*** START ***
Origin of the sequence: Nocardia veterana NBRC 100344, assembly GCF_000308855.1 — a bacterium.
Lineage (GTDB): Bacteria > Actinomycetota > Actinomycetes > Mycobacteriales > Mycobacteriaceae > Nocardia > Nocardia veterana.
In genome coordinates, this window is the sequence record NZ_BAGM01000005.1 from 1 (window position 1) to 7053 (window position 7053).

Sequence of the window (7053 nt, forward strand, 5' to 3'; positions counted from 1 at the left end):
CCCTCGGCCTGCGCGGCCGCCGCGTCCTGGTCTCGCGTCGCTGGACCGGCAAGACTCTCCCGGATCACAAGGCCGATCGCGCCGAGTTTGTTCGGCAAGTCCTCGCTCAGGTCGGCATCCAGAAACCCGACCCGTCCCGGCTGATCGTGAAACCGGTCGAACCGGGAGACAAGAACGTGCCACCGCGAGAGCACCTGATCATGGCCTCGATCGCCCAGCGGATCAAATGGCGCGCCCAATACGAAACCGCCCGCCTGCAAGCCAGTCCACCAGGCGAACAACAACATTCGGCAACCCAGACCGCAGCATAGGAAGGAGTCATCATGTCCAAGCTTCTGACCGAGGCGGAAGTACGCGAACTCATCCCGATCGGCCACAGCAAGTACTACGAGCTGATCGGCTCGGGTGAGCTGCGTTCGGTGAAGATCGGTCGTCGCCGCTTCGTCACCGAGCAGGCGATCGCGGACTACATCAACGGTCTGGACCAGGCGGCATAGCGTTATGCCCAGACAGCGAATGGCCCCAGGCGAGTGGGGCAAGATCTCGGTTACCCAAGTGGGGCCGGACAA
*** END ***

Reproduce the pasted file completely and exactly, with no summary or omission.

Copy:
Origin of the sequence: Nocardia veterana NBRC 100344, assembly GCF_000308855.1 — a bacterium.
Lineage (GTDB): Bacteria > Actinomycetota > Actinomycetes > Mycobacteriales > Mycobacteriaceae > Nocardia > Nocardia veterana.
In genome coordinates, this window is the sequence record NZ_BAGM01000005.1 from 1 (window position 1) to 7053 (window position 7053).

Sequence of the window (7053 nt, forward strand, 5' to 3'; positions counted from 1 at the left end):
CCCTCGGCCTGCGCGGCCGCCGCGTCCTGGTCTCGCGTCGCTGGACCGGCAAGACTCTCCCGGATCACAAGGCCGATCGCGCCGAGTTTGTTCGGCAAGTCCTCGCTCAGGTCGGCATCCAGAAACCCGACCCGTCCCGGCTGATCGTGAAACCGGTCGAACCGGGAGACAAGAACGTGCCACCGCGAGAGCACCTGATCATGGCCTCGATCGCCCAGCGGATCAAATGGCGCGCCCAATACGAAACCGCCCGCCTGCAAGCCAGTCCACCAGGCGAACAACAACATTCGGCAACCCAGACCGCAGCATAGGAAGGAGTCATCATGTCCAAGCTTCTGACCGAGGCGGAAGTACGCGAACTCATCCCGATCGGCCACAGCAAGTACTACGAGCTGATCGGCTCGGGTGAGCTGCGTTCGGTGAAGATCGGTCGTCGCCGCTTCGTCACCGAGCAGGCGATCGCGGACTACATCAACGGTCTGGACCAGGCGGCATAGCGTTATGCCCAGACAGCGAATGGCCCCAGGCGAGTGGGGCAAGATCTCGGTTACCCAAGTGGGGCCGGACAA